Many stories have been written about Texas’ “sudden” tech boom; however, the truth is that legislators in the Lone Star State have spent decades laying the groundwork to bring these industry leaders from around the country to cities like Austin, Houston, and Dallas. As we look to this upcoming year, we must continue to focus on building upon the foundation we have put in place when the Texas Legislature convenes into session in January 2023.
Texas has long been known for our business-friendly disposition. Right now, some state lawmakers are planning to draft bills to introduce during the next legislative session that would create barriers to business here in Texas. Their policies will strangle economic growth with bureaucratic red tape. Fortunately, members of the Texas House of Representatives’ IT Caucus, like myself, will spend this interim preparing to fight hard to make certain the next generation of tech innovation starts, stays, and grows in Texas.
While Texan technological pioneers might now be receiving the national recognition they deserve, our state is not new to the tech world. Visionary companies like Texas Instruments and Dell have been Texan since their beginning, highlighting Texas as fertile ground for industry innovation. Our legislature supported their success by cutting back on unreasonable regulations—directly impacting the current boom in our economy. It is also why we see so many companies relocating here from more anti-business states.
According to the Texas Workforce Commission, Texas added nearly 100,000 new jobs in September alone, and the job market has returned back to pre-pandemic levels in a matter of months. Where other states are still lagging, Texas has again emerged as a leader. One of the critical drivers of that growth is our tech industry. Right now, Texas is the second leading state for tech employment opportunities, and according to every measurable metric, those numbers will continue to grow exponentially in coming years.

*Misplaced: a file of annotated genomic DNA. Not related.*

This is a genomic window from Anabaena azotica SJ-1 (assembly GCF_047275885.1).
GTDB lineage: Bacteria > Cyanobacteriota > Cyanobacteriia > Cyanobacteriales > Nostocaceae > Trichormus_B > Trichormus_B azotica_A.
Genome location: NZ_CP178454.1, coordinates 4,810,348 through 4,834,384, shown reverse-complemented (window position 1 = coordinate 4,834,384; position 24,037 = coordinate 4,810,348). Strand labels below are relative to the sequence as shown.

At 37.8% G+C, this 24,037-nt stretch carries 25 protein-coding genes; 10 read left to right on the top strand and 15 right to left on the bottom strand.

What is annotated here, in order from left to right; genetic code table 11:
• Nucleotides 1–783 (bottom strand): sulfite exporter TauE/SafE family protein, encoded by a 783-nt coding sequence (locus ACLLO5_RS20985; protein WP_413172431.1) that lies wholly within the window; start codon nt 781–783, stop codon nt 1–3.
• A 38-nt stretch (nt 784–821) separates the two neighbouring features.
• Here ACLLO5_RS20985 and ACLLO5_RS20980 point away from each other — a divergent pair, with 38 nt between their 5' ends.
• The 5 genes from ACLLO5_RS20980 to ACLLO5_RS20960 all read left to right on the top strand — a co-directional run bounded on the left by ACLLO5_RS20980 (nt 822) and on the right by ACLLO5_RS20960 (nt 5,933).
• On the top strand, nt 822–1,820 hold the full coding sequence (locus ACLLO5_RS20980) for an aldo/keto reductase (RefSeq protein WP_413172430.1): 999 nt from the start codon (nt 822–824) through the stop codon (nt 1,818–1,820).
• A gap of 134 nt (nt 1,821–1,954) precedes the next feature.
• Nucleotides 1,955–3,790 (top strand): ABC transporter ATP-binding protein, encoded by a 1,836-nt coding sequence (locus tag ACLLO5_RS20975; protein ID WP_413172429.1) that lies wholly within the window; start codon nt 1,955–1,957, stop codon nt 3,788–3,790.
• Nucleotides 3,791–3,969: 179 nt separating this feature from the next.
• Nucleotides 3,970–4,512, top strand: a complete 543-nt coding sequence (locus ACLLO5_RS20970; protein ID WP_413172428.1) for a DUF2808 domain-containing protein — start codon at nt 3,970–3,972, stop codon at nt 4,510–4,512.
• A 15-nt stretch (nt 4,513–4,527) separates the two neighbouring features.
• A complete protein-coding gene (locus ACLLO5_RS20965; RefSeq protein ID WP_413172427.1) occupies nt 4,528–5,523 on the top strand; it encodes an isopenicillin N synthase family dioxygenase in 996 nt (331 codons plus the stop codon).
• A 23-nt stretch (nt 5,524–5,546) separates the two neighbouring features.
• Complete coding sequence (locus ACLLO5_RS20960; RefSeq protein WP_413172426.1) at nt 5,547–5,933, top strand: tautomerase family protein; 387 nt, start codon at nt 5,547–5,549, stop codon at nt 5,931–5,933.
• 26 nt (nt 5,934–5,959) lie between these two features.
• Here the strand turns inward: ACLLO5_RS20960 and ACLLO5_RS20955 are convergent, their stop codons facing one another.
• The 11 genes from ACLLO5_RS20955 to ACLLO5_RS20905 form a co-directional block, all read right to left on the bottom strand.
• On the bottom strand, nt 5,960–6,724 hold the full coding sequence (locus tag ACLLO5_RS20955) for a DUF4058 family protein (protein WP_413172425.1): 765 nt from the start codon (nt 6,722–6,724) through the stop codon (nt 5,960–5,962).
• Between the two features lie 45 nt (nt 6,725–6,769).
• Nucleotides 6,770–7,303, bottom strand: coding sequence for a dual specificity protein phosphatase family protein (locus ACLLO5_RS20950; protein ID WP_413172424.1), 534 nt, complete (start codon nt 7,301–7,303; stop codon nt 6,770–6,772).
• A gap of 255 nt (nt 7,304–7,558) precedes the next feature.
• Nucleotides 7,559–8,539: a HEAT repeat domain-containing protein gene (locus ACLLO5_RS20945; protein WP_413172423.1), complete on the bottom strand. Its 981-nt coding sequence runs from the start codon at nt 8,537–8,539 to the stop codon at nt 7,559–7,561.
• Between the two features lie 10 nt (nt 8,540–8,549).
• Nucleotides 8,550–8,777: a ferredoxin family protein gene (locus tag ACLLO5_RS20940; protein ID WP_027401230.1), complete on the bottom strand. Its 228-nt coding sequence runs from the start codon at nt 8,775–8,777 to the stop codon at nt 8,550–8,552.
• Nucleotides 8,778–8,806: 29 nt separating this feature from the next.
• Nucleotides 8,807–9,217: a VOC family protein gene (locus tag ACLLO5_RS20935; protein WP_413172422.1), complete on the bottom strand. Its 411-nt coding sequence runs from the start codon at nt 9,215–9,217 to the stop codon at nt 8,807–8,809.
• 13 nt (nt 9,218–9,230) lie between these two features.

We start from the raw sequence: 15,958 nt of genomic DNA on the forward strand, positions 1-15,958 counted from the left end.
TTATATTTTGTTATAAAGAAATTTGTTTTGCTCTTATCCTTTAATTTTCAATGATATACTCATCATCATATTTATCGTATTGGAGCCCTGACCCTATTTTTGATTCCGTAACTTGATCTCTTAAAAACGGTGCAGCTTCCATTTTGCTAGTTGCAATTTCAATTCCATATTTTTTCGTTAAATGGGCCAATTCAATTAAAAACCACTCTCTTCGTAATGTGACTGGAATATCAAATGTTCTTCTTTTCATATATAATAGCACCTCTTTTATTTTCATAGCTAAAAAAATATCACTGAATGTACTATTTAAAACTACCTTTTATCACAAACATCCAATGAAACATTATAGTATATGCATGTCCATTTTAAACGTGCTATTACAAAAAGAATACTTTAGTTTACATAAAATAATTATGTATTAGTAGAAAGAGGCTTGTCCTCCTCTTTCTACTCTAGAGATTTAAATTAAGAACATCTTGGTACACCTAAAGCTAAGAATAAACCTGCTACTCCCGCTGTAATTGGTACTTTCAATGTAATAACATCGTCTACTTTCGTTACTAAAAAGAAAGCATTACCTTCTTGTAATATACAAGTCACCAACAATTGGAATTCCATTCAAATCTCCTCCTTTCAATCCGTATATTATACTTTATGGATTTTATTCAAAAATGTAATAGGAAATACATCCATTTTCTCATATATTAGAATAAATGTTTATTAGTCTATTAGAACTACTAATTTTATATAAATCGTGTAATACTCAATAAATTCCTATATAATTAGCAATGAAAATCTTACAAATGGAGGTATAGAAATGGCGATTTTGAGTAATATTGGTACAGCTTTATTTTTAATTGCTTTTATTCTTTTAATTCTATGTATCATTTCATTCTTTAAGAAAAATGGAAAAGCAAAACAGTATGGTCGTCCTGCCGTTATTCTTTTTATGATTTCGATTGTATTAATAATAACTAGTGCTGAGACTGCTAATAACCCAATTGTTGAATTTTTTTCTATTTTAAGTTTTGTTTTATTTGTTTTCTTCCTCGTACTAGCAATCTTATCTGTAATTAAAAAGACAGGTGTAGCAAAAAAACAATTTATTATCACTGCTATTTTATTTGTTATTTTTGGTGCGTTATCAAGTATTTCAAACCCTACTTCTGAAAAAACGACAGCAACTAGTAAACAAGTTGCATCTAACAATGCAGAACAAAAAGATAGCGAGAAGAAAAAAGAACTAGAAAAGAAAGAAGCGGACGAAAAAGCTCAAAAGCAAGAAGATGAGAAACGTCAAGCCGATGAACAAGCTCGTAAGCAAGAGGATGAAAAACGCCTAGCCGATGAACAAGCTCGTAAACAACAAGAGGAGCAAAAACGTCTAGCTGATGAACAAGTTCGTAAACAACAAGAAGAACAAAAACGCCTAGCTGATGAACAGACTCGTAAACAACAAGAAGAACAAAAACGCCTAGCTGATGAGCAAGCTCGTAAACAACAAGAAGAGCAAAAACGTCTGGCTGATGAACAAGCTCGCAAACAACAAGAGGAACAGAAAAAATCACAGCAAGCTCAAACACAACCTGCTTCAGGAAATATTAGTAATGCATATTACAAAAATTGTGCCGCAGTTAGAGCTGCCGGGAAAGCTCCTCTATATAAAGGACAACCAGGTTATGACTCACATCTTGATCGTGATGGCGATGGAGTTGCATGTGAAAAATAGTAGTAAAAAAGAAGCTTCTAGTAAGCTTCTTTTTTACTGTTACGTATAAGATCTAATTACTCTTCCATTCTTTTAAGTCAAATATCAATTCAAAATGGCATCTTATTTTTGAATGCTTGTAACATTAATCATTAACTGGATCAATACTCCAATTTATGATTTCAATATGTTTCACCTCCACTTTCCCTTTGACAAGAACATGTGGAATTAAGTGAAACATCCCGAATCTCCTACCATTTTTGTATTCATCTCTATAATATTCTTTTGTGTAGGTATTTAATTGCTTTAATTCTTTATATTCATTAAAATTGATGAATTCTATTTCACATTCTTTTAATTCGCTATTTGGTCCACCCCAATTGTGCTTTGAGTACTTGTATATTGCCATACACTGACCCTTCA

Companies on the cutting edge of technology, like Hewlett-Packard and Oracle, have made major investments in cities like Houston, Austin, and Dallas. Elon Musk, frustrated by constrictive California rules, moved the most valuable automaker in the world to Texas.
Visionaries in the digital media space have also made significant investments in Texas in recent years. Joe Rogan, the largest podcaster in the world and one of the most influential voices in the country, famously left California and moved his operations to Austin. Whitney Wolfe-Herd, the CEO of the fast-growing multibillion-dollar dating app, Bumble, elected to build the company’s headquarters in Austin, and in 2019, Facebook (now Meta) also opened a major office with continual plans to expand operations in the Lone Star State.
However, we can’t afford to forget why firms like HP, Oracle, and Tesla made monumental moves to our state in the first place—and these industry leaders must remember too. Texas is famous for its hands-off approach to the business community, low taxes, and a penchant for cutting red tape and regulations. These conservative ideals are at the core of the business-friendly landscape of Texas, and those moving here will be well-served by maintaining those policies.
While most things are bigger in Texas, the government shouldn’t be!
It is an honor to serve you in the Texas House of Representatives and work together to build a stronger Texas. If you ever have a thought or idea to share, please reach out to [email protected] or call 972.724.8477. You can also find me on social media such as Facebook, Twitter, Instagram, LinkedIn, and YouTube.